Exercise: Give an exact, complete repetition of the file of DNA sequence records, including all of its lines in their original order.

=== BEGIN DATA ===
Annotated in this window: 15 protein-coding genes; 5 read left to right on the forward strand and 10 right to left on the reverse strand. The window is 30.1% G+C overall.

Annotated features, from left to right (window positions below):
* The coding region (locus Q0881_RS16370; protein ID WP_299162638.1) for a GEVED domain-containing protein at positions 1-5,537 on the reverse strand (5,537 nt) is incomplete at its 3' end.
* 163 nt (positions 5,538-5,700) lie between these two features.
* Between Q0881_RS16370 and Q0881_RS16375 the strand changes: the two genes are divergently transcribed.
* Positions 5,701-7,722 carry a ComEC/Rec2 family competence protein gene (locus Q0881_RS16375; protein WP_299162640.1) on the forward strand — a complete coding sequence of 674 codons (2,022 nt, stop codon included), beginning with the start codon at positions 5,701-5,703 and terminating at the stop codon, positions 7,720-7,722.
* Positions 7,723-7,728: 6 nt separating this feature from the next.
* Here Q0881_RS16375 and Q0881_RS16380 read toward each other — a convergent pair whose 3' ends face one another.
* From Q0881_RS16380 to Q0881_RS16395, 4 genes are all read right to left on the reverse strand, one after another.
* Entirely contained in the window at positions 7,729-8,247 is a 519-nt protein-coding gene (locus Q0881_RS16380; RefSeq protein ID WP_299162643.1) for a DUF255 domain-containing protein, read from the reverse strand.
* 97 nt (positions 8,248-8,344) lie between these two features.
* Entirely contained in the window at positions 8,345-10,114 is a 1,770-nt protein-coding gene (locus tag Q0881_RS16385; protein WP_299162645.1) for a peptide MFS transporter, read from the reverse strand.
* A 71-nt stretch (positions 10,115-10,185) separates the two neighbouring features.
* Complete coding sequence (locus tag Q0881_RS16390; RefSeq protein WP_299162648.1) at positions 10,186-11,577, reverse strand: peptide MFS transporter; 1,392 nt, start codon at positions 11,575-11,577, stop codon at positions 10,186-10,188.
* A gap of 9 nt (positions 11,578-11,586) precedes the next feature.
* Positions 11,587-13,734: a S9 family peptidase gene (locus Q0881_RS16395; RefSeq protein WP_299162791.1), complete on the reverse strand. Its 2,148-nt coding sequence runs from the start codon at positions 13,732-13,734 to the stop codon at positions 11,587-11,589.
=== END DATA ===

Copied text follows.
Annotated in this window: 15 protein-coding genes; 5 read left to right on the forward strand and 10 right to left on the reverse strand. The window is 30.1% G+C overall.

Annotated features, from left to right (window positions below):
* The coding region (locus Q0881_RS16370; protein ID WP_299162638.1) for a GEVED domain-containing protein at positions 1-5,537 on the reverse strand (5,537 nt) is incomplete at its 3' end.
* 163 nt (positions 5,538-5,700) lie between these two features.
* Between Q0881_RS16370 and Q0881_RS16375 the strand changes: the two genes are divergently transcribed.
* Positions 5,701-7,722 carry a ComEC/Rec2 family competence protein gene (locus Q0881_RS16375; protein WP_299162640.1) on the forward strand — a complete coding sequence of 674 codons (2,022 nt, stop codon included), beginning with the start codon at positions 5,701-5,703 and terminating at the stop codon, positions 7,720-7,722.
* Positions 7,723-7,728: 6 nt separating this feature from the next.
* Here Q0881_RS16375 and Q0881_RS16380 read toward each other — a convergent pair whose 3' ends face one another.
* From Q0881_RS16380 to Q0881_RS16395, 4 genes are all read right to left on the reverse strand, one after another.
* Entirely contained in the window at positions 7,729-8,247 is a 519-nt protein-coding gene (locus Q0881_RS16380; RefSeq protein ID WP_299162643.1) for a DUF255 domain-containing protein, read from the reverse strand.
* 97 nt (positions 8,248-8,344) lie between these two features.
* Entirely contained in the window at positions 8,345-10,114 is a 1,770-nt protein-coding gene (locus tag Q0881_RS16385; protein WP_299162645.1) for a peptide MFS transporter, read from the reverse strand.
* A 71-nt stretch (positions 10,115-10,185) separates the two neighbouring features.
* Complete coding sequence (locus tag Q0881_RS16390; RefSeq protein WP_299162648.1) at positions 10,186-11,577, reverse strand: peptide MFS transporter; 1,392 nt, start codon at positions 11,575-11,577, stop codon at positions 10,186-10,188.
* A gap of 9 nt (positions 11,578-11,586) precedes the next feature.
* Positions 11,587-13,734: a S9 family peptidase gene (locus Q0881_RS16395; RefSeq protein WP_299162791.1), complete on the reverse strand. Its 2,148-nt coding sequence runs from the start codon at positions 13,732-13,734 to the stop codon at positions 11,587-11,589.